On the tenth of May, General Wool, stimulated by the presence of the President and the Secretaries of the Treasury and War, advanced from Fortress Monroe on Norfolk. The city surrendered, the rebel General Huger having withdrawn his command. On the eleventh, the rebels set fire to the Merrimac, and she was blown up and sunk near Sewall's Point. This event opened the James River as far as Drury's Bluff, the Elizabeth River and the canals between North Carolina and Norfolk to the undisputed possession of our naval and military forces. Had General McClellan immediately transferred his base of operations from the York River to the James and made an attack upon Petersburg, he would have changed the entire character of his campaign and indeed of the whole record of the summer of 1862 in Virginia. The perils of the Chickahominy swamps, the disastrous and bloody battles around Richmond, and the terrible scenes of the retreat to Harrison's Landing would have been avoided. Then General Burnside could have made a successful demonstration on Goldsborough, and it is safe to presume that the most brilliant and satisfactory results would have followed. Indeed, while General McClellan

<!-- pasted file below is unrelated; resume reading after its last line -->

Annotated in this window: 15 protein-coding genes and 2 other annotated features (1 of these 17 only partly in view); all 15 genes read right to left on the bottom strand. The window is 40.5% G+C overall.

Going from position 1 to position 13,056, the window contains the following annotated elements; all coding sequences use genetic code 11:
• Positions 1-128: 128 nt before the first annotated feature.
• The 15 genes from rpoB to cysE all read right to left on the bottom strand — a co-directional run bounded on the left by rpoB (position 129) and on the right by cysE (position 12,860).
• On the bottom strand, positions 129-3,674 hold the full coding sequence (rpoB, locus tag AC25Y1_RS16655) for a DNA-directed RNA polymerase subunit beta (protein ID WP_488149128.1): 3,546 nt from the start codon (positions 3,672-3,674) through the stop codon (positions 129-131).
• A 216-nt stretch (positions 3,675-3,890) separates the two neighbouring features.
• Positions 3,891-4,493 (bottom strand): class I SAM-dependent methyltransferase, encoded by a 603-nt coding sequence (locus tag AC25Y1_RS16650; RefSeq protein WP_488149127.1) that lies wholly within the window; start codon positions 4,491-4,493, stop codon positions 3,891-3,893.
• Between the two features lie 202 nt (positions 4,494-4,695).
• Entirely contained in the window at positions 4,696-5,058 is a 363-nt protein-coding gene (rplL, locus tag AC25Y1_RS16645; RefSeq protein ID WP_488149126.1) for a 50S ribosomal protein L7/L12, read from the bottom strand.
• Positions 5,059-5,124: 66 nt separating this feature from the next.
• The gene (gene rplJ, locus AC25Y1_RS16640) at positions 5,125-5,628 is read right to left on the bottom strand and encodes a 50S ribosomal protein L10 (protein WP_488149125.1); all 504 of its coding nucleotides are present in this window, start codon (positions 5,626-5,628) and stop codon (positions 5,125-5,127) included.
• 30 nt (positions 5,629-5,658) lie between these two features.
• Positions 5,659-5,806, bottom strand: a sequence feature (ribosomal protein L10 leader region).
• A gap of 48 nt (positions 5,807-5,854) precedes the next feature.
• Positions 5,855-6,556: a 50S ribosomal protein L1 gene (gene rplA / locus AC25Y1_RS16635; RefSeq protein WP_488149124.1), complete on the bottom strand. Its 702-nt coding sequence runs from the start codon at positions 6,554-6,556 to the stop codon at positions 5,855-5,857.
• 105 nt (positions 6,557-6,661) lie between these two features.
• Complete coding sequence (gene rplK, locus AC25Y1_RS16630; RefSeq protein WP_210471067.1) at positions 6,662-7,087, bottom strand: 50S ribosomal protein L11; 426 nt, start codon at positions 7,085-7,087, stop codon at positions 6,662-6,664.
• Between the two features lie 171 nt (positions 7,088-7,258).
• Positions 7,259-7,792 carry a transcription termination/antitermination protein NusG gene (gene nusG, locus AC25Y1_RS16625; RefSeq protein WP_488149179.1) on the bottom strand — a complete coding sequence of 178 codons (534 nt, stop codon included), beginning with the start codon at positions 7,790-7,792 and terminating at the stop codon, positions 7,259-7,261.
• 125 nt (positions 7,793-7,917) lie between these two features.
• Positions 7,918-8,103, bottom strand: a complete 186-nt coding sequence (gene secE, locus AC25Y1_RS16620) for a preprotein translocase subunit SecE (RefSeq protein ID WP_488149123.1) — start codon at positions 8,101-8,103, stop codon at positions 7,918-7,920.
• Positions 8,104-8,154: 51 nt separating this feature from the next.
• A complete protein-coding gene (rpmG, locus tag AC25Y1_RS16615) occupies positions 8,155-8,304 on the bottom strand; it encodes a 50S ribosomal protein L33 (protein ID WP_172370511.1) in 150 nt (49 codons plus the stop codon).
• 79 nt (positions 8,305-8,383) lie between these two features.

was at Harrison's Landing, General Burnside suggested an attempt upon Petersburg. But then the opportunity had passed, and the baffled Army of the Potomac was not equal to such a